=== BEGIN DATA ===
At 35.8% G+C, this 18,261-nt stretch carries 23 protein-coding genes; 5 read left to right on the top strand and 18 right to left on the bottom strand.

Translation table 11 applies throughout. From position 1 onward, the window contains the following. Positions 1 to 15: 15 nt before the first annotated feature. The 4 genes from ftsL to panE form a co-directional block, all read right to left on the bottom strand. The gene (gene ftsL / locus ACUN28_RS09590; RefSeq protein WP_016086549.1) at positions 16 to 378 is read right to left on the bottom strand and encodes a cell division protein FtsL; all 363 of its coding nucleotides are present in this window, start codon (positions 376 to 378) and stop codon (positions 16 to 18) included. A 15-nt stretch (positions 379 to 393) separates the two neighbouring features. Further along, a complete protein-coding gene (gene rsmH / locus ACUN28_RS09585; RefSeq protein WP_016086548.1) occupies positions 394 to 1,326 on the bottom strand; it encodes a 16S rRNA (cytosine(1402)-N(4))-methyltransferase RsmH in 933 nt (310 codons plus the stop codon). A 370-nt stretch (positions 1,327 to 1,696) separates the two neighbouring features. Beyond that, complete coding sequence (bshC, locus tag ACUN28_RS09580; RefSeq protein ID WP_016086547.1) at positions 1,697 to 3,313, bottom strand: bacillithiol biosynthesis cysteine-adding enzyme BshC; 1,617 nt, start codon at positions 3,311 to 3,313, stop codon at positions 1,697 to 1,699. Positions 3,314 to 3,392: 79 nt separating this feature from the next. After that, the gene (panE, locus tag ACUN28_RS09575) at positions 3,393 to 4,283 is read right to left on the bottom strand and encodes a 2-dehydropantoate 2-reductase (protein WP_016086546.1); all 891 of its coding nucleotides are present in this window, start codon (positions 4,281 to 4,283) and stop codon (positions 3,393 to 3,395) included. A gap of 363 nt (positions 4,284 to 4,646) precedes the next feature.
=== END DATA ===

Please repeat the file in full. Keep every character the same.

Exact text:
At 35.8% G+C, this 18,261-nt stretch carries 23 protein-coding genes; 5 read left to right on the top strand and 18 right to left on the bottom strand.

Translation table 11 applies throughout. From position 1 onward, the window contains the following. Positions 1 to 15: 15 nt before the first annotated feature. The 4 genes from ftsL to panE form a co-directional block, all read right to left on the bottom strand. The gene (gene ftsL / locus ACUN28_RS09590; RefSeq protein WP_016086549.1) at positions 16 to 378 is read right to left on the bottom strand and encodes a cell division protein FtsL; all 363 of its coding nucleotides are present in this window, start codon (positions 376 to 378) and stop codon (positions 16 to 18) included. A 15-nt stretch (positions 379 to 393) separates the two neighbouring features. Further along, a complete protein-coding gene (gene rsmH / locus ACUN28_RS09585; RefSeq protein WP_016086548.1) occupies positions 394 to 1,326 on the bottom strand; it encodes a 16S rRNA (cytosine(1402)-N(4))-methyltransferase RsmH in 933 nt (310 codons plus the stop codon). A 370-nt stretch (positions 1,327 to 1,696) separates the two neighbouring features. Beyond that, complete coding sequence (bshC, locus tag ACUN28_RS09580; RefSeq protein ID WP_016086547.1) at positions 1,697 to 3,313, bottom strand: bacillithiol biosynthesis cysteine-adding enzyme BshC; 1,617 nt, start codon at positions 3,311 to 3,313, stop codon at positions 1,697 to 1,699. Positions 3,314 to 3,392: 79 nt separating this feature from the next. After that, the gene (panE, locus tag ACUN28_RS09575) at positions 3,393 to 4,283 is read right to left on the bottom strand and encodes a 2-dehydropantoate 2-reductase (protein WP_016086546.1); all 891 of its coding nucleotides are present in this window, start codon (positions 4,281 to 4,283) and stop codon (positions 3,393 to 3,395) included. A gap of 363 nt (positions 4,284 to 4,646) precedes the next feature.